Tiempo de Canallas (Time for Scoundrels) by Carlos Alberto Montaner (♦♦♦)
El Amor, La Traición y La Muerte en la Guerra Fría (Love, Betrayal and Death in the Cold War)
Surrealist poet Rafael Mallo joins revolutionary movements in his youth and travels to the SSSR in the 1930s to actively participate in the international propaganda machine to recruit intellectuals for the communist cause. He feels ideologically closer to Trotsky than to Stalin, which may eventually endanger his life and that of those he holds dear.
He meets communist heavyweights from Europe and the Americas, but the turning point in his beliefs is the outbreak of the Spanish Civil War, for he goes to fight along revolutionaries the world over, and is taken prisoner, freed on the border with France, and taken again by a fascist squadron and sent to Barcelona's Montjuich prison, where he remains, sentenced to death and interrogated daily, for the next seven years. Rafael is freed from prison, or rather escapes, by the intervention of a former lover of his, who proposes him to work together for the newly formed CIA.
Montaner's intention may have been to write a historical-fiction novel, but instead it feels like an anticommunist manifesto. Don't get me wrong, it was very informative and it's interesting to read how Moscow swayed the international public opinion about the apparent bounties of its ideology and political system, and how Americans counteracted--by setting in motion Plan Marshall to reconstruct Western Europe and free it from Moscow's influence, creating the CIA, and their support for the formation of organizations such as NATO and OEA--, but the novel feels more like an exposé than traditional historical-fiction. I think that Montaner has enough intellectual weight to write exposé articles if that's what he was after, without resorting to the novelization of the topic.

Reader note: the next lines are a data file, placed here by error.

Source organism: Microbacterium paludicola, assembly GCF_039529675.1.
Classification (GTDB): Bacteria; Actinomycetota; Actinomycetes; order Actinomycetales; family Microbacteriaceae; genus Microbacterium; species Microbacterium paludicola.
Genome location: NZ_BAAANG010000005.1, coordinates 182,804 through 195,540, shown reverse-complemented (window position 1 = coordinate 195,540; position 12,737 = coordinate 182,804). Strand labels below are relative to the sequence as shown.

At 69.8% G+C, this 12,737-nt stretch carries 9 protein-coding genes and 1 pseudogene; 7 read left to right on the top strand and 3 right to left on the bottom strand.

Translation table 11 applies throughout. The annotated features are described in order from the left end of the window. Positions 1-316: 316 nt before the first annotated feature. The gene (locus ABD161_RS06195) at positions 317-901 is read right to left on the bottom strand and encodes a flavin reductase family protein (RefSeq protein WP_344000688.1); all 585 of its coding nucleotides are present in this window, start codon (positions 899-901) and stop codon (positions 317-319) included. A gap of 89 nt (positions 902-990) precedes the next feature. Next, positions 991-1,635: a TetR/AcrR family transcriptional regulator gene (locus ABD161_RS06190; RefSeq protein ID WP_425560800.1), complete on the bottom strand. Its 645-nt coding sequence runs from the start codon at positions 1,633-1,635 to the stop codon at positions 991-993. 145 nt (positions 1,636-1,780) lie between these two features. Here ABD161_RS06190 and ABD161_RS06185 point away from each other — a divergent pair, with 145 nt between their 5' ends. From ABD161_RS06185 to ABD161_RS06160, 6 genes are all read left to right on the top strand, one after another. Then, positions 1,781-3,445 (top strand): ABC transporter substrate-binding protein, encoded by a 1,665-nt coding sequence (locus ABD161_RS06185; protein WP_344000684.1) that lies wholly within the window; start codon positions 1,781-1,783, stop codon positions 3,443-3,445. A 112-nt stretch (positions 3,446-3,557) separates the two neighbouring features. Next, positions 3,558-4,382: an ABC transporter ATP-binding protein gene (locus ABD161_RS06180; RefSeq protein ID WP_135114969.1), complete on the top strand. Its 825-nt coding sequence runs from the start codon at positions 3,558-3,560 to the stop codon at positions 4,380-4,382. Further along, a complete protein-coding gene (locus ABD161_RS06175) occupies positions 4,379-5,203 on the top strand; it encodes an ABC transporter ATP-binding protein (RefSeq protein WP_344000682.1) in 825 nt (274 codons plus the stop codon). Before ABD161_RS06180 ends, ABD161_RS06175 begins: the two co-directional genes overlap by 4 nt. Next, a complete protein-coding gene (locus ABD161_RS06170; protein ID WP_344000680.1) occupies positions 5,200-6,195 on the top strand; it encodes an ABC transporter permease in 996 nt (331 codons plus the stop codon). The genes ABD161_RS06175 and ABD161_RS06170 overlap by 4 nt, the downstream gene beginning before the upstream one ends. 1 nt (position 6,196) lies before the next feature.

One of the problems I encountered while reading Time for Scoundrels, is that at times I didn't know who was a fictional figure and who was real, and to be honest at the end I didn't really cared to find out either way by using Wikipedia. Another thing I didn't like was the kinky sex talk between the protagonists. It was just a little too much. The kinkiness reminded me of Ken Follett's The Key to Rebecca, but Montaner is definitely not Follett.